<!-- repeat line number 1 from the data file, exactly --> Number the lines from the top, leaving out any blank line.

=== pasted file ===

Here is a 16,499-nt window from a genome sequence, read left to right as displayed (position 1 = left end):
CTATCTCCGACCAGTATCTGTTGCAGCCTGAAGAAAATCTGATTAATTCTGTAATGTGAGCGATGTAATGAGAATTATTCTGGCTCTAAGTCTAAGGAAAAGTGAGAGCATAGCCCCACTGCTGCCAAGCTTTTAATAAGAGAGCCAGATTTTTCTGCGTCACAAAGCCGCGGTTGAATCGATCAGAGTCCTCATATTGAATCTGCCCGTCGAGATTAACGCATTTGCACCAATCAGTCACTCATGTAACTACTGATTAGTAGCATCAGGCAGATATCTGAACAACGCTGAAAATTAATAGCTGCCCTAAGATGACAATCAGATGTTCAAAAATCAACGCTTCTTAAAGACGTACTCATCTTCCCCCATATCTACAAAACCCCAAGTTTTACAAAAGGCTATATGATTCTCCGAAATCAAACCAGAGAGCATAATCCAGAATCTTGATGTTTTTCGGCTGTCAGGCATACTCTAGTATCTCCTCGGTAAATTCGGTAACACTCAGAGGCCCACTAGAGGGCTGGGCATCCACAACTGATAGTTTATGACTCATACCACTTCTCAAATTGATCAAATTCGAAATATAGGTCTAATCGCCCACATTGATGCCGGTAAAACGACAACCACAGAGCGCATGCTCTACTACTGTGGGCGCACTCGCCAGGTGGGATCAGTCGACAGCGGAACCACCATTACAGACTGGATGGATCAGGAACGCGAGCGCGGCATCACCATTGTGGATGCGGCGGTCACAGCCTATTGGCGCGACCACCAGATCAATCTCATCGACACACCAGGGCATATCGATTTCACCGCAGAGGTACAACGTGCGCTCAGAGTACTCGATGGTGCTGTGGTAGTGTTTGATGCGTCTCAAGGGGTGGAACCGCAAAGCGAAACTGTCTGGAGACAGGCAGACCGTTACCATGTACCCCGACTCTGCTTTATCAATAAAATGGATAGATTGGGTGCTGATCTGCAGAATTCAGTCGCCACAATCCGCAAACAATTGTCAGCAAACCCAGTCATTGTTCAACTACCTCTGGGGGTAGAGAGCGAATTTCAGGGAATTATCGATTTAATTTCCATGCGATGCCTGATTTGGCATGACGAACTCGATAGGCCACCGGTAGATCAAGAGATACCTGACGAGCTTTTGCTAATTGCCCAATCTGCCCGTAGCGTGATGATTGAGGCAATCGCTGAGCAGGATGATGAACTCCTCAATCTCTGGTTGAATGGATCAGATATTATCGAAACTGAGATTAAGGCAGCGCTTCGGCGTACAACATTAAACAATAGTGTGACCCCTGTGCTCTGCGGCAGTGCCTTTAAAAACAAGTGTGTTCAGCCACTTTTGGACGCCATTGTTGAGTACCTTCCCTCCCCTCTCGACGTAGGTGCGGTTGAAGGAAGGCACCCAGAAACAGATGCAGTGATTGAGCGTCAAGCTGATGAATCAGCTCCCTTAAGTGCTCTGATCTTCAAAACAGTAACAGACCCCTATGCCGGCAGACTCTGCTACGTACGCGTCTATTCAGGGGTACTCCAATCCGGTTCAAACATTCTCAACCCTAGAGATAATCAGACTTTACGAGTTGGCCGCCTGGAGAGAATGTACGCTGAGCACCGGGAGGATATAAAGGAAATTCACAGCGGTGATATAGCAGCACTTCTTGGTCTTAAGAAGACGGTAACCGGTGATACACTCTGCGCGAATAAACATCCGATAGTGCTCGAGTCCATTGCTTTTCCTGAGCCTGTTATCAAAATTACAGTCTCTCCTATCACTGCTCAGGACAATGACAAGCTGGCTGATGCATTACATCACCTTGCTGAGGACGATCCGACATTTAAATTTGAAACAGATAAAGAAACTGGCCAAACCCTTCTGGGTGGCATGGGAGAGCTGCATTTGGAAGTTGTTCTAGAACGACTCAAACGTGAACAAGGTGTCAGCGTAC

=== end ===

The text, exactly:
Here is a 16,499-nt window from a genome sequence, read left to right as displayed (position 1 = left end):